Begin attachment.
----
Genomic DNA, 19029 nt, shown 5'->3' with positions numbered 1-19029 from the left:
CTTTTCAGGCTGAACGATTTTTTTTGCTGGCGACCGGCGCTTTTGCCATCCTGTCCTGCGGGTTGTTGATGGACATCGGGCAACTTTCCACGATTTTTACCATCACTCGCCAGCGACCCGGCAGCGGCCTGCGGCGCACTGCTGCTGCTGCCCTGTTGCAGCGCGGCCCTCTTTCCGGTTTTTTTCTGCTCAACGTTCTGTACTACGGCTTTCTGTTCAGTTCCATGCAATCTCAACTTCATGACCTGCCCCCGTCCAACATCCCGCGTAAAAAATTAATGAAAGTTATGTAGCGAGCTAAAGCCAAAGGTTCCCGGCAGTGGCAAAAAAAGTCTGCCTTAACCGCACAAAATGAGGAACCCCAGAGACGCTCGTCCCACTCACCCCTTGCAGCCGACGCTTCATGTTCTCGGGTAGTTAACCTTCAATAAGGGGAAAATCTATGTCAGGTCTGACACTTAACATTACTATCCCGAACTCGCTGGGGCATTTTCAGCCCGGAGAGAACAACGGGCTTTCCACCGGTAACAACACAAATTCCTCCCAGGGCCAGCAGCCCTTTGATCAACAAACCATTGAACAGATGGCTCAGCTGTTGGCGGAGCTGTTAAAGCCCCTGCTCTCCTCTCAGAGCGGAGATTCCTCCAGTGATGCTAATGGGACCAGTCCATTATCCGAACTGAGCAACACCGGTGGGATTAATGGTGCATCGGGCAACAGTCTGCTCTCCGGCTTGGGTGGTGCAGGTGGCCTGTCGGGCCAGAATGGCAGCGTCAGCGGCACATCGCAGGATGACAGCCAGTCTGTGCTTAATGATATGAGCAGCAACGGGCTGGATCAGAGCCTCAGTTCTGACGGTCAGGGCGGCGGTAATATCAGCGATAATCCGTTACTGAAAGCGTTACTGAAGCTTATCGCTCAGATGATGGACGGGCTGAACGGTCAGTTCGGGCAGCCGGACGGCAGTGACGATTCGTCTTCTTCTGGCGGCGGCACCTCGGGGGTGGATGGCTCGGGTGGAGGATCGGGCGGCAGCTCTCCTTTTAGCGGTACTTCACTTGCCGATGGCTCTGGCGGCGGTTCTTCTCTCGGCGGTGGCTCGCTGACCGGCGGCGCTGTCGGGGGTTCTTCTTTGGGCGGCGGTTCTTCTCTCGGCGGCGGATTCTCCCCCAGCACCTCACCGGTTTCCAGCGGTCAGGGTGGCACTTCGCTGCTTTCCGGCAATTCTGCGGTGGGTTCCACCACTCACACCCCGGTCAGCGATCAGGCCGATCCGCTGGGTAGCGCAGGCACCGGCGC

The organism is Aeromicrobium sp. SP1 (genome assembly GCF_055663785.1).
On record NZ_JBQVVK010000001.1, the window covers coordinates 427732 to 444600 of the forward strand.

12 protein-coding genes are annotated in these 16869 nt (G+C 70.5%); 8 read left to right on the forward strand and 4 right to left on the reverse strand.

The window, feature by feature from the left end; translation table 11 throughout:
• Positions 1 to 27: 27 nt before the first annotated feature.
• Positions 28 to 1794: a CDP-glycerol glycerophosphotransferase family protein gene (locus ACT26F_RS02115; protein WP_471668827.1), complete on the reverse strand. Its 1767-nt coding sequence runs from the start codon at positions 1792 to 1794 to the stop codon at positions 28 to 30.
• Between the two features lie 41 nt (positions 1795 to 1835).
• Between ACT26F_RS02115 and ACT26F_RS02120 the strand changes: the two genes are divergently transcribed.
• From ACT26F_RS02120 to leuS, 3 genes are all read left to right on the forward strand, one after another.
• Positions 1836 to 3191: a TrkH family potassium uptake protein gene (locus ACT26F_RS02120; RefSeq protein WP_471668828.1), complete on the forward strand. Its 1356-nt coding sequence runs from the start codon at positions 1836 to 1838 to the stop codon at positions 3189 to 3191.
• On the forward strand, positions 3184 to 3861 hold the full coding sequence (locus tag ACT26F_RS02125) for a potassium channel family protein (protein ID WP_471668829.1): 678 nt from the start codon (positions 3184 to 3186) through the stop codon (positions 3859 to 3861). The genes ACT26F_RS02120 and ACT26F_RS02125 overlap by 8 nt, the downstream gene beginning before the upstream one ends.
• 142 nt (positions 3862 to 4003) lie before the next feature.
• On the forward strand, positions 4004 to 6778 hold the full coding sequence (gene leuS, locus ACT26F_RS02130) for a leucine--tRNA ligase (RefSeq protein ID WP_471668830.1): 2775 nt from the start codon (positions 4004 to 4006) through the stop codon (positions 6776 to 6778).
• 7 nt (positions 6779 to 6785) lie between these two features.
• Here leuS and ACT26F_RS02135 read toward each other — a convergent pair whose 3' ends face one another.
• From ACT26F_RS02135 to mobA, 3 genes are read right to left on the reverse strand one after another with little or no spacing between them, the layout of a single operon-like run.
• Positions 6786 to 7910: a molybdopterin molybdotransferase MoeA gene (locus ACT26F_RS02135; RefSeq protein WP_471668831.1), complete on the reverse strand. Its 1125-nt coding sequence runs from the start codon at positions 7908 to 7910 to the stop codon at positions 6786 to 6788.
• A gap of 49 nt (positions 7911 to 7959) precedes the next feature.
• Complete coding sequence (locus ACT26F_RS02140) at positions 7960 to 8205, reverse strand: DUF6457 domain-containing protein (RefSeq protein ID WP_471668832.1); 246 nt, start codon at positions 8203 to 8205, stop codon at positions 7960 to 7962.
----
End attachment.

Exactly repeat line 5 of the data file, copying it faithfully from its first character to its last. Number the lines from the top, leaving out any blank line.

12 protein-coding genes are annotated in these 16869 nt (G+C 70.5%); 8 read left to right on the forward strand and 4 right to left on the reverse strand.